Speaking from experience, servicing through a MLM representative’s perspective and from a direct agent’s perspective is wholly different. A representative with a MLM does not own their book of business. What that means is while they have access to it, it can be taken away at any time. A direct agent owns their book and is able to stay on top of any issues faster.

What that means, for you, is one less layer of red tape to cut through on the day before payday when you realize there’s a little more month left than there is check, and you need to adjust something. It means that direct agent is more likely to be able to pull you out of a sticky situation. It means that question you have about your unique underwriting case has fewer steps to get through for a solid answer.

It’s the difference between a policy being issued in days and one being issued in weeks. It’s often a 10% difference in premium, whether $18/month vs $20/month or $270/month vs $300/month. Oftentimes it even comes down to accuracy against speed.

Direct agents are more flexible and empowered to service their — our — clients. And we’re proud of it.

5. Recruiting Model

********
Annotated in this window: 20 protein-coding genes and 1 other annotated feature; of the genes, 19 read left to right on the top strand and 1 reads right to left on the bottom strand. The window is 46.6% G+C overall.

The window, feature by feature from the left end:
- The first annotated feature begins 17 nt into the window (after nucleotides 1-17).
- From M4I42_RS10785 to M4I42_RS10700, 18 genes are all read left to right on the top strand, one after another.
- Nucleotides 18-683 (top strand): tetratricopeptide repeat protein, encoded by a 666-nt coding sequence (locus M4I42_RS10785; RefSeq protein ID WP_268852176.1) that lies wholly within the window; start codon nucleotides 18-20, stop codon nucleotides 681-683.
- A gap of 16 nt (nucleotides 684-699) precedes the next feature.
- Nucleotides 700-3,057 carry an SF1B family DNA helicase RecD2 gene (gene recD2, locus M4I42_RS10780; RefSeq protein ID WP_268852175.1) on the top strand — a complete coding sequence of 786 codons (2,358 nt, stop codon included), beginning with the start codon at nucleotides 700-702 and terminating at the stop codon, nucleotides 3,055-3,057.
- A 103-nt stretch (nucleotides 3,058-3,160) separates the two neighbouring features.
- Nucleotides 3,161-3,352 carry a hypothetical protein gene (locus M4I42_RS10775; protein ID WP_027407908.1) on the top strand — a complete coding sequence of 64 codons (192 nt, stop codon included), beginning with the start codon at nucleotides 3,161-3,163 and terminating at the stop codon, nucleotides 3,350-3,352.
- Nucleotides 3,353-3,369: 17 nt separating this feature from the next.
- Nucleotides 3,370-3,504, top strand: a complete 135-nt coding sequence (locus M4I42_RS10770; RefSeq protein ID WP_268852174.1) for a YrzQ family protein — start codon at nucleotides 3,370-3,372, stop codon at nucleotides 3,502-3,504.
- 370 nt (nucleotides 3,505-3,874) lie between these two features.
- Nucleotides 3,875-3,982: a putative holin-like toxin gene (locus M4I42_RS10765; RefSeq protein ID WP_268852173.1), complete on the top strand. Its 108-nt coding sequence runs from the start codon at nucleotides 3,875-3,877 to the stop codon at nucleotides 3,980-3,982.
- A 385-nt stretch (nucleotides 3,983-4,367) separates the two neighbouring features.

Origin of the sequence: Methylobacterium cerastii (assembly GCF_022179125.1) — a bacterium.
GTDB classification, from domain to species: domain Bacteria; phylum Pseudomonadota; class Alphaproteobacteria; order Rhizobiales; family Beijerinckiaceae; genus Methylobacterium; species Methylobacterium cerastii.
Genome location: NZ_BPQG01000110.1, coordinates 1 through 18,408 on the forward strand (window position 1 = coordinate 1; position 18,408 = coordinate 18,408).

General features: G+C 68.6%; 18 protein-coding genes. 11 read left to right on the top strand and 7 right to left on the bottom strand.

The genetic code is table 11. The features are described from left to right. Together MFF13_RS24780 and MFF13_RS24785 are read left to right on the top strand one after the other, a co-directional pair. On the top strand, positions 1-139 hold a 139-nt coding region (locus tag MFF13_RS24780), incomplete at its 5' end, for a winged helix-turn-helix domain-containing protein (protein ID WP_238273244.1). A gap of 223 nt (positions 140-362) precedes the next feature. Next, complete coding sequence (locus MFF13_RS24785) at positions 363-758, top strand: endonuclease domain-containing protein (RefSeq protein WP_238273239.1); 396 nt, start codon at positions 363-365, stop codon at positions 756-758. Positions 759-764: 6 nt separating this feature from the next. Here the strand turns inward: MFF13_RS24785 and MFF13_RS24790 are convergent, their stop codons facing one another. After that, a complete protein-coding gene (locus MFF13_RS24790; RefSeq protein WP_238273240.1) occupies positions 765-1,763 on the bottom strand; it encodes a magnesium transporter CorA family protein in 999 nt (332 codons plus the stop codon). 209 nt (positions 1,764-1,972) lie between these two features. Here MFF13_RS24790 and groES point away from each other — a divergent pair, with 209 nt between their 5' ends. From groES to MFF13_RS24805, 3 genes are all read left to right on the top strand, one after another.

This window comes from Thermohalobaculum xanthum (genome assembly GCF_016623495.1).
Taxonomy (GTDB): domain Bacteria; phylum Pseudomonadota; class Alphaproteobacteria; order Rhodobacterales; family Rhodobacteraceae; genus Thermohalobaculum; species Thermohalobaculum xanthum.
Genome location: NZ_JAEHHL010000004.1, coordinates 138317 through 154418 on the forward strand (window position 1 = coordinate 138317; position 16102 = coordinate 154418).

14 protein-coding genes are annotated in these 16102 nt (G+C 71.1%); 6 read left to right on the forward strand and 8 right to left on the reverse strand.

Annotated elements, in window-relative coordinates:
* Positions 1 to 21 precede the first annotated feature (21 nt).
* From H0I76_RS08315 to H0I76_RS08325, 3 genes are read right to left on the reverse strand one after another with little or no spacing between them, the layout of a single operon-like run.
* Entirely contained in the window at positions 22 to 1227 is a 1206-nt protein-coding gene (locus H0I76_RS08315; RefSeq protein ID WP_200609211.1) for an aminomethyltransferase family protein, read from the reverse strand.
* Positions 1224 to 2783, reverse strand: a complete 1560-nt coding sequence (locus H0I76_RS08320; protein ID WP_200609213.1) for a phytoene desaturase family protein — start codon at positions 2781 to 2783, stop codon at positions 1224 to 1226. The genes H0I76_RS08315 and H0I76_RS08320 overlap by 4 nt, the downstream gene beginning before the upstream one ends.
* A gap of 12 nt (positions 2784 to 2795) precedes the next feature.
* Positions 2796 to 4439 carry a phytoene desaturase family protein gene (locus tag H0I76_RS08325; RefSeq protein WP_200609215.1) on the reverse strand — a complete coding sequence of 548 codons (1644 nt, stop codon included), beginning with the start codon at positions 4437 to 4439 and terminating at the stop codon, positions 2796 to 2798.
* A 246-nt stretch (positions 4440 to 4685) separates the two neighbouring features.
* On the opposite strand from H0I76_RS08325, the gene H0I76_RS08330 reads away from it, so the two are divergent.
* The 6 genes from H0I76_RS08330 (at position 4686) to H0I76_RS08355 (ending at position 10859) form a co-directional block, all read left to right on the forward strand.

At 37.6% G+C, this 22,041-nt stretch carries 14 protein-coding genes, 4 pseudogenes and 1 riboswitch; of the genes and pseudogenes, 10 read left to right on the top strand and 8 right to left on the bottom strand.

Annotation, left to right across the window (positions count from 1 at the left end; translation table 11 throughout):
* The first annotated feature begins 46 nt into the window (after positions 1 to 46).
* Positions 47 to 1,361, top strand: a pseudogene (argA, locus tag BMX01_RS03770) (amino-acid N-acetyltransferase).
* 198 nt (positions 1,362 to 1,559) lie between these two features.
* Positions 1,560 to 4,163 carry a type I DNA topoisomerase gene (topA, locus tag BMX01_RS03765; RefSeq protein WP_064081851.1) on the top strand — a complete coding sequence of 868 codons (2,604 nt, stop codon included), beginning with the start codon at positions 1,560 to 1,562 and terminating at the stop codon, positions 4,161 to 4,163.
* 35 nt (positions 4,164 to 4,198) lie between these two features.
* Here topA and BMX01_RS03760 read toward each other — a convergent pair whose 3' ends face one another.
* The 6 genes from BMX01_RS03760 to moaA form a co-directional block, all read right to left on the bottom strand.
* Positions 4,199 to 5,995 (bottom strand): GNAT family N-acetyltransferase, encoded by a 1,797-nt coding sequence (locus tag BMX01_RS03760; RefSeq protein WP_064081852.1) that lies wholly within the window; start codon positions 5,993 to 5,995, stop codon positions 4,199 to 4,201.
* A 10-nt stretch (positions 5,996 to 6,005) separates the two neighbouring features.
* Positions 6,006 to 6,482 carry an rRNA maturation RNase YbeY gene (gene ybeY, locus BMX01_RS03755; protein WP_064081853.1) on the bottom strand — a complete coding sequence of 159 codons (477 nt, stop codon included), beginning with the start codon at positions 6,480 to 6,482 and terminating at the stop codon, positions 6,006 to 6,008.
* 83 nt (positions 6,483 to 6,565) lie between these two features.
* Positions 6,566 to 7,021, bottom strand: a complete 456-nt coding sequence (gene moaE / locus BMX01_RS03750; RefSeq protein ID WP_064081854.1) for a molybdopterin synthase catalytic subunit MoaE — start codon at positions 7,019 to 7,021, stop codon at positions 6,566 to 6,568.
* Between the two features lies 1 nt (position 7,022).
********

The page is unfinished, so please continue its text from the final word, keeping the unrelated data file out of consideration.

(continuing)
Most of this comes down to the recruiting model multi-level marketing organizations employ. In order to make recruiting attractive, there are weaknesses built into the representative’s business plans.

One of the largest problems is commission: a MLM representative’s commission is significantly lower and will still only go up to a fraction of a direct agent’s rate unless they can become among the top 5% of recruiters (recruiters is emphasized because amount and quality of sales don’t contribute to their commission).

We don’t work for free, of course, which is why we need commission. Our consultation to help you find, apply, and be accepted for the right insurance plan is our commission. It’s what keeps our lights on, our fridges stocked, and our tanks full. It feeds our pets, raises our children, and gives back to our community. The commission paid out on a policy is the same, whether it goes to a MLM or direct agent. It’s just your direct agent gets a higher commission because they’re empowered to service and work on your policy. The MLM organization absorbs 30-75% of the commission (usually on the higher end) to maintain their organization.

What this pay cut means is instead of being solely an insurance consultant and agent, MLM representatives have to recruit to survive and grow their business. This makes their friends, family, and insurance prospects potential downlines, to participate in these cut-rate commissions and recruiting models to train their own competition masked as teammates.

Direct agents only sell, service, and manage policies. We do not recruit.

In Conclusion